While the invention has been illustrated in various aspects and forms and as embodied in a physical embodiment in accord therewith, it will be apparent that various modifications and improvements may be made without departing from the scope and spirit of the invention. For instance, the method described here for obtaining an image of an aircraft is not limited to the illustrative complex silhouette or outline object, which for illustrative purposes is an aircraft. Other less or more complex objects may be simulated by using the same general techniques and simulated images and displays of more than one such object or various objects may be effected according to this invention. It will be appreciated that more detail requires greater bandwidth and attention must be paid to phase shift and its resultant distortion in the desired image. It will also be appreciated that other display devices than a cathode-ray tube may be suitably employed. Other potential display devices include a laser having a means of orthogonal deflection for large screen displays. Time sharing or other techniques may be used to permit display of more than one moving and/or stationary image as may be desired. Also, while sine and triangular wave forms have been utilized as modulated A.C. carriers for the outline modulated, envelope-forming signals, other A.C. carrier wave forms may be employed for other particular object and/or area configurational outline needs, such as a square wave carrier alone or in combination with sine and/or triangular carrier wave forms. Accordingly, the invention is not to be limited by the particular illustrative embodiment, but only by the scope of the appended Claims.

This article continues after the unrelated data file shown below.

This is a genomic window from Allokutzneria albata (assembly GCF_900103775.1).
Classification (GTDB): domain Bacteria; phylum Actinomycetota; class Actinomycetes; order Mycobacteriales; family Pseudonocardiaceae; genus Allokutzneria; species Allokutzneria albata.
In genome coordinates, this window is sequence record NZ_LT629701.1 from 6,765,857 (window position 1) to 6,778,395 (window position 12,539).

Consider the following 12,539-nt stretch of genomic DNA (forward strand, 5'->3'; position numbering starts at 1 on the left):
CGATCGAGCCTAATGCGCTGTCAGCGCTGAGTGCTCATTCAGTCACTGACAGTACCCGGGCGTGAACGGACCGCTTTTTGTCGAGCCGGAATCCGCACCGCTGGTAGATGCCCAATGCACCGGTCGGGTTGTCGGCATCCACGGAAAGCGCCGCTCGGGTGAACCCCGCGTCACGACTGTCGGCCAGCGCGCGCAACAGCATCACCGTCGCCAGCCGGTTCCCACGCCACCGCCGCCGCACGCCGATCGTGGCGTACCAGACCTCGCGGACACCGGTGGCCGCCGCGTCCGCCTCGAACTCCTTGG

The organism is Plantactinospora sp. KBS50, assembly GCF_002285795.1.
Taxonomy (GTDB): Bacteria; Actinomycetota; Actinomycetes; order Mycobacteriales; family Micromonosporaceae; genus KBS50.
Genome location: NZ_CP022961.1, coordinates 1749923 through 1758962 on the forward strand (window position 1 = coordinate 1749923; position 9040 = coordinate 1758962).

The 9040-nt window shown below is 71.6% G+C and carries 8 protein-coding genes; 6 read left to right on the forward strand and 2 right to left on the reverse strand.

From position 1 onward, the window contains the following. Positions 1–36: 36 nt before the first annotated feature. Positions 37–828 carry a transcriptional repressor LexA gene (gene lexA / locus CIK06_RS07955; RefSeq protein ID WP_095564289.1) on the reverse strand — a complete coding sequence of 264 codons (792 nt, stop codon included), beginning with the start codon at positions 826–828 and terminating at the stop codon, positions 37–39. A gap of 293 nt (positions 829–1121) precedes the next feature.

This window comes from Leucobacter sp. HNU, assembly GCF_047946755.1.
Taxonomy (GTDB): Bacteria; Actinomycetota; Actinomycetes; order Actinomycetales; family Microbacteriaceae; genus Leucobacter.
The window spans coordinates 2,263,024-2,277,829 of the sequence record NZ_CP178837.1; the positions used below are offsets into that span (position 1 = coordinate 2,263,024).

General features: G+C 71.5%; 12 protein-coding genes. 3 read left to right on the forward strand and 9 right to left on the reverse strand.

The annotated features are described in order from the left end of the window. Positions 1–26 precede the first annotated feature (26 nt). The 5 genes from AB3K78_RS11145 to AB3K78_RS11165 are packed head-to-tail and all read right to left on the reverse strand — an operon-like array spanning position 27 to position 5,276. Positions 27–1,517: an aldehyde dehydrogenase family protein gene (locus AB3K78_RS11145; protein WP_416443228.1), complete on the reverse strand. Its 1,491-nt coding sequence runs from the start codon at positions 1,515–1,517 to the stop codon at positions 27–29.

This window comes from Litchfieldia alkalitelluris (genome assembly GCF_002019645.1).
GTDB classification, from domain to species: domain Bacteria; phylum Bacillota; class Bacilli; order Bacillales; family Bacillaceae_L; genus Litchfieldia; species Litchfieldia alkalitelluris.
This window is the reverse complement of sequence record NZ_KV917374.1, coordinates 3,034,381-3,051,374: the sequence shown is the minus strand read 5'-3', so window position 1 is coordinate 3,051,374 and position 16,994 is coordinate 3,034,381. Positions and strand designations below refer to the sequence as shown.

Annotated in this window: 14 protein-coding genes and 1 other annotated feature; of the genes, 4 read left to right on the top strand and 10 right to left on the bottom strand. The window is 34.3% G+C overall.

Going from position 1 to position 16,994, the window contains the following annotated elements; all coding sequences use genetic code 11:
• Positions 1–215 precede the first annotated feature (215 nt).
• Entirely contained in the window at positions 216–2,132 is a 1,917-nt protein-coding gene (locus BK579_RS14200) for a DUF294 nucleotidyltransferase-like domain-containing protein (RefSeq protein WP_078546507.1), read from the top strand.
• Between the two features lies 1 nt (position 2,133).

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|U.S. Classification||345/441, 345/440, 708/849|
|International Classification||G09B9/30, G09G1/12, G09G5/42|
|Cooperative Classification||G09G1/12, G09B9/301, G09G5/42|
|European Classification||G09B9/30B, G09G5/42, G09G1/12|
|Oct 18, 1994||AS||Assignment|
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Owner name: FIRST UNION COMMERCIAL CORPORATION, VIRGINIA